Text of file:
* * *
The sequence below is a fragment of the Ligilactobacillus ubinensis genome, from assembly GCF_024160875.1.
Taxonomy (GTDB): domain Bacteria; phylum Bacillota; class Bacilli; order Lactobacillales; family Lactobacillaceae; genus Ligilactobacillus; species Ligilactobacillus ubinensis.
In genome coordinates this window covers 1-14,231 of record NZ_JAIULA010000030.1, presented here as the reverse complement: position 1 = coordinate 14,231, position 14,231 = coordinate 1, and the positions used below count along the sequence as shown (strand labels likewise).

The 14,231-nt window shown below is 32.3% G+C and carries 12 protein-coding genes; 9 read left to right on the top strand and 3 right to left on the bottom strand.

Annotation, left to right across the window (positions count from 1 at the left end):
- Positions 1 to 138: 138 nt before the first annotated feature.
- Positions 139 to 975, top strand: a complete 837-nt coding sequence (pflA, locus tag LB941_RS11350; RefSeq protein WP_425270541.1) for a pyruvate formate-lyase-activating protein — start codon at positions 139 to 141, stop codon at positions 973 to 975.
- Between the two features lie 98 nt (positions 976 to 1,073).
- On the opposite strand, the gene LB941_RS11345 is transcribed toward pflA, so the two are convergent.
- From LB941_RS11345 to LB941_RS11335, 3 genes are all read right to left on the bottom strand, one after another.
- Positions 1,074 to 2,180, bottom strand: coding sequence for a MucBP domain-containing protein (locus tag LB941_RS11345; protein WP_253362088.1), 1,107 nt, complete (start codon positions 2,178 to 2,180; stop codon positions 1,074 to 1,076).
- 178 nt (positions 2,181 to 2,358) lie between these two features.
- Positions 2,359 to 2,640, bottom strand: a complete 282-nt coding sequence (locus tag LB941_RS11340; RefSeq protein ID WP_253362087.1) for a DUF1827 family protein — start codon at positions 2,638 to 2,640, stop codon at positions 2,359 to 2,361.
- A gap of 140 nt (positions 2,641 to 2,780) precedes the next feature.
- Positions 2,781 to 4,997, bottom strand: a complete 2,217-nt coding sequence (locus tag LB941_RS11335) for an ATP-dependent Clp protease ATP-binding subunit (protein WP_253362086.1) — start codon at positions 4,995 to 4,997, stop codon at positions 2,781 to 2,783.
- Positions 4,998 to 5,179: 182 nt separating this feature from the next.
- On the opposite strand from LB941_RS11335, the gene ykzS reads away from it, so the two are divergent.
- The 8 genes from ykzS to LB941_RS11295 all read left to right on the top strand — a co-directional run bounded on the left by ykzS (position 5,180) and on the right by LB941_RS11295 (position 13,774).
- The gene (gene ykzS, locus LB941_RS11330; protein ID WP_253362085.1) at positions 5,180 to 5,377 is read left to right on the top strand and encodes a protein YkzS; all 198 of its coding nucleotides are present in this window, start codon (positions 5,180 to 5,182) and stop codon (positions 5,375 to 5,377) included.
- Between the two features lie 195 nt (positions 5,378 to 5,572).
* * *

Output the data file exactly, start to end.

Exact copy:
The sequence below is a fragment of the Ligilactobacillus ubinensis genome, from assembly GCF_024160875.1.
Taxonomy (GTDB): domain Bacteria; phylum Bacillota; class Bacilli; order Lactobacillales; family Lactobacillaceae; genus Ligilactobacillus; species Ligilactobacillus ubinensis.
In genome coordinates this window covers 1-14,231 of record NZ_JAIULA010000030.1, presented here as the reverse complement: position 1 = coordinate 14,231, position 14,231 = coordinate 1, and the positions used below count along the sequence as shown (strand labels likewise).

The 14,231-nt window shown below is 32.3% G+C and carries 12 protein-coding genes; 9 read left to right on the top strand and 3 right to left on the bottom strand.

Annotation, left to right across the window (positions count from 1 at the left end):
- Positions 1 to 138: 138 nt before the first annotated feature.
- Positions 139 to 975, top strand: a complete 837-nt coding sequence (pflA, locus tag LB941_RS11350; RefSeq protein WP_425270541.1) for a pyruvate formate-lyase-activating protein — start codon at positions 139 to 141, stop codon at positions 973 to 975.
- Between the two features lie 98 nt (positions 976 to 1,073).
- On the opposite strand, the gene LB941_RS11345 is transcribed toward pflA, so the two are convergent.
- From LB941_RS11345 to LB941_RS11335, 3 genes are all read right to left on the bottom strand, one after another.
- Positions 1,074 to 2,180, bottom strand: coding sequence for a MucBP domain-containing protein (locus tag LB941_RS11345; protein WP_253362088.1), 1,107 nt, complete (start codon positions 2,178 to 2,180; stop codon positions 1,074 to 1,076).
- 178 nt (positions 2,181 to 2,358) lie between these two features.
- Positions 2,359 to 2,640, bottom strand: a complete 282-nt coding sequence (locus tag LB941_RS11340; RefSeq protein ID WP_253362087.1) for a DUF1827 family protein — start codon at positions 2,638 to 2,640, stop codon at positions 2,359 to 2,361.
- A gap of 140 nt (positions 2,641 to 2,780) precedes the next feature.
- Positions 2,781 to 4,997, bottom strand: a complete 2,217-nt coding sequence (locus tag LB941_RS11335) for an ATP-dependent Clp protease ATP-binding subunit (protein WP_253362086.1) — start codon at positions 4,995 to 4,997, stop codon at positions 2,781 to 2,783.
- Positions 4,998 to 5,179: 182 nt separating this feature from the next.
- On the opposite strand from LB941_RS11335, the gene ykzS reads away from it, so the two are divergent.
- The 8 genes from ykzS to LB941_RS11295 all read left to right on the top strand — a co-directional run bounded on the left by ykzS (position 5,180) and on the right by LB941_RS11295 (position 13,774).
- The gene (gene ykzS, locus LB941_RS11330; protein ID WP_253362085.1) at positions 5,180 to 5,377 is read left to right on the top strand and encodes a protein YkzS; all 198 of its coding nucleotides are present in this window, start codon (positions 5,180 to 5,182) and stop codon (positions 5,375 to 5,377) included.
- Between the two features lie 195 nt (positions 5,378 to 5,572).